9 Ways Your Food Might be Giving You Diarrhea

9 Ways Your Food Might be Giving You Diarrhea

Feeling an unpleasant rumbling in your tummy? Here are 10 foods and drinks that could be giving you diarrhea.

It isn’t something we talk about, (“Hey, I have diarrhea!”) but we’ve all suffered from its discomfort.

Often, at least in North America, it’s not that serious. Something as simple as your diet could be making you dash to the bathroom.

Here are 10 foods and drinks that could be giving you diarrhea:

1) Soda


Drinking a lot of sodas with caffeine in them can actually give you diarrhea. Caffeine can have a laxative effect, and this is the result! Also, sodas contain a lot of sugar, and so if you have problems breaking down fructose and absorbing it, as some do, this could be your problem.

2) Coffee


For similar reasons as soda, (that laxative effect) the caffeine in coffee can loosen your stool. A little bit is OK, but more than 2 or 3 cups could send you running for help.

3) Artificial Sweeteners


All those sweeteners without the calories can come with a cost. Dr. Oz explains it well in this video.

Some artificial sweeteners inactivate digestive enzymes and cause changes in the way your gut functions. They can also wreak havoc on your good gut flora, causing problems.

The result? Sometimes it’s the runs!

4) Fatty Foods


If you have Irritable Bowel Syndrome (IBS) eating foods that are high in fat can be problematic. IBS can make it difficult to easily digest fatty foods, causing diarrhea.

5) Dairy! Dairy! Dairy!


Did I mention dairy? An intolerance to the lactose found in milk and milk products can cause difficulties with digestion and diarrhea. Some people have lactose intolerance all their lives, others have no problems, and some develop the intolerance as they grow older. I even heard of people who could drink milk in one country, but not another.

Why? It’s a mystery likely solved by examining how the milk is processed. Needless to say, if you get the runs after eating ice cream and drinking chocolate milk, try cutting them out and looking for dairy alternatives.

6) Alcohol


Alcohol can taste great but it irritates your digestive system, among other things. Even if you don’t suffer from IBS, it can cause problems in the lining of your bowels.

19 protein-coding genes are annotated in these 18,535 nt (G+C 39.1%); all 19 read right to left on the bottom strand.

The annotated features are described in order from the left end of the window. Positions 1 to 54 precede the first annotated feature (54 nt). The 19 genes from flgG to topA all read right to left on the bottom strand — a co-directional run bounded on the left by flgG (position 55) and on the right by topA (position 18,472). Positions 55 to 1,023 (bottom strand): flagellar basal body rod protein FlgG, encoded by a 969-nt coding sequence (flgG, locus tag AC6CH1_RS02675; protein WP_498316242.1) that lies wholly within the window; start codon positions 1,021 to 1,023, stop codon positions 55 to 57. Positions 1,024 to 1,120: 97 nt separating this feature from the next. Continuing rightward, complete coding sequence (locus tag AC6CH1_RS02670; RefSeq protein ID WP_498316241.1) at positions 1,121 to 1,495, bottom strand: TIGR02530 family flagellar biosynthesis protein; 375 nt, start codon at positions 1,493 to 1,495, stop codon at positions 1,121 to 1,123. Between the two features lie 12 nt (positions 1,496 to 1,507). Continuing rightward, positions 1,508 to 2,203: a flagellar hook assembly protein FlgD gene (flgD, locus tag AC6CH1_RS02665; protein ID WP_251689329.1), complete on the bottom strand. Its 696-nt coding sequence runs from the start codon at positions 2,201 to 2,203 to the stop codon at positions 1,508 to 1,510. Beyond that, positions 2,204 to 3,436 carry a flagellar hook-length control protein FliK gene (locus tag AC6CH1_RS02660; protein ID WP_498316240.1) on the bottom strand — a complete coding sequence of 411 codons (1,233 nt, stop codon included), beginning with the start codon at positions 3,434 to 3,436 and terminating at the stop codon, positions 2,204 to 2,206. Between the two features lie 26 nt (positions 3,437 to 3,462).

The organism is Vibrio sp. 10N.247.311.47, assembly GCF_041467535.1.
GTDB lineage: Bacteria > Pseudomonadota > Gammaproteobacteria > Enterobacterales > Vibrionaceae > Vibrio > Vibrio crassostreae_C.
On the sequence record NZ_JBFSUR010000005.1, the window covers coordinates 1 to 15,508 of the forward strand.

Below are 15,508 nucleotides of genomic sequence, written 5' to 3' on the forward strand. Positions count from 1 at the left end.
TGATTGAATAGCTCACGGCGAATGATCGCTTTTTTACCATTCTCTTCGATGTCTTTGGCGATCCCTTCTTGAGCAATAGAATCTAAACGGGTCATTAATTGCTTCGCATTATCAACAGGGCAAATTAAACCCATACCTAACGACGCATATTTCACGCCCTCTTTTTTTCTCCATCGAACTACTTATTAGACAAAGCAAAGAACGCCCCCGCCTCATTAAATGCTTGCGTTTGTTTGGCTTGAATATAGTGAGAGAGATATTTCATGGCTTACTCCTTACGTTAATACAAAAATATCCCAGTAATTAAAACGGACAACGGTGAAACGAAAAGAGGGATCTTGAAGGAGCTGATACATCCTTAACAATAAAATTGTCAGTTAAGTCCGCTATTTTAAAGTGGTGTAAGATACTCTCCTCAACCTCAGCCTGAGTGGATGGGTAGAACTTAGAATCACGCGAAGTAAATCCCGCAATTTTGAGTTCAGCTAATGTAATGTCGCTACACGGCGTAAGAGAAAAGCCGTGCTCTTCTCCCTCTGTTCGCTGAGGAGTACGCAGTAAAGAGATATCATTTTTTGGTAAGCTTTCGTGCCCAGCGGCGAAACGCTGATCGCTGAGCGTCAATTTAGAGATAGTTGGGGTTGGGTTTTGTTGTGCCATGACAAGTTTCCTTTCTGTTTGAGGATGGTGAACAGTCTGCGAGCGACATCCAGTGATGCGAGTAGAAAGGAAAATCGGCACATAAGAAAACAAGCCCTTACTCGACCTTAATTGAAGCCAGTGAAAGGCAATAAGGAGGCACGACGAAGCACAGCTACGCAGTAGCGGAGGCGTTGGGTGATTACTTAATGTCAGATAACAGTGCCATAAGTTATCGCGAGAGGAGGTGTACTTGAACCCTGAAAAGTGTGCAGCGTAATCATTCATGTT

7) Wheat


If you are sensitive to wheat and the gluten it contains, it could be causing your stomach and bowel problems. Only about 1% of the entire population is actually intolerant to gluten, but many more could have sensitivities that can complicate the digestive system.

8) Spicy Foods


Buffalo wings, curry and jalapenos not topping your list of go-to grub? Spicy foods are another one that can irritate the lining of the bowels. What works for one person can be double-trouble for another. Just because your sister can order that Thai soup with 5 fires, doesn’t mean everyone can.

9) Beans, beans, they’re good for your heart…


While most of us don’t always get enough fiber and have the opposite problem, getting too much of it can loosen things too much. If you are adding fiber to your diet, do so a little bit at a time to avoid a digestive free-for-all.

If you find your experiencing diarrhea regularly, contact your doctor for a consultation and maybe some tests. It isn’t normal to have the runs all the time, and it could be that you are suffering from something like IBS or that there are foods you should be avoiding.

According the medical experts at the Mayo Clinic, you should get immediate medical help if as an adult, you have diarrhea and:

  • Your diarrhea persists beyond two days
  • You become dehydrated
  • You have severe abdominal or rectal pain
  • You have bloody or black stools
  • You have a fever above 102 F (39 C)

For kids, watch out for dehydration. The Mayo Clinic recommends that caregivers call a doctor if a child’s diarrhea doesn’t improve within 24 hours or if your baby:

  • Becomes dehydrated
  • Has a fever above 102 F (39 C)
  • Has bloody or black stools


Signs of dehydration in adults include extreme thirst, a dry mouth of skin, little or no pee, weakness, dizziness or lightheadedness, fatigue, and dark-colored urine.

In kids, dehydration surfaces as no wet diapers in three or more hours, a dry mouth or tongue, a fever above 102 F (39 C), crying with no tears, sleepiness, unresponsiveness or crankiness, and a sunken appearance to the stomach area, eyes or cheeks.

Take care.

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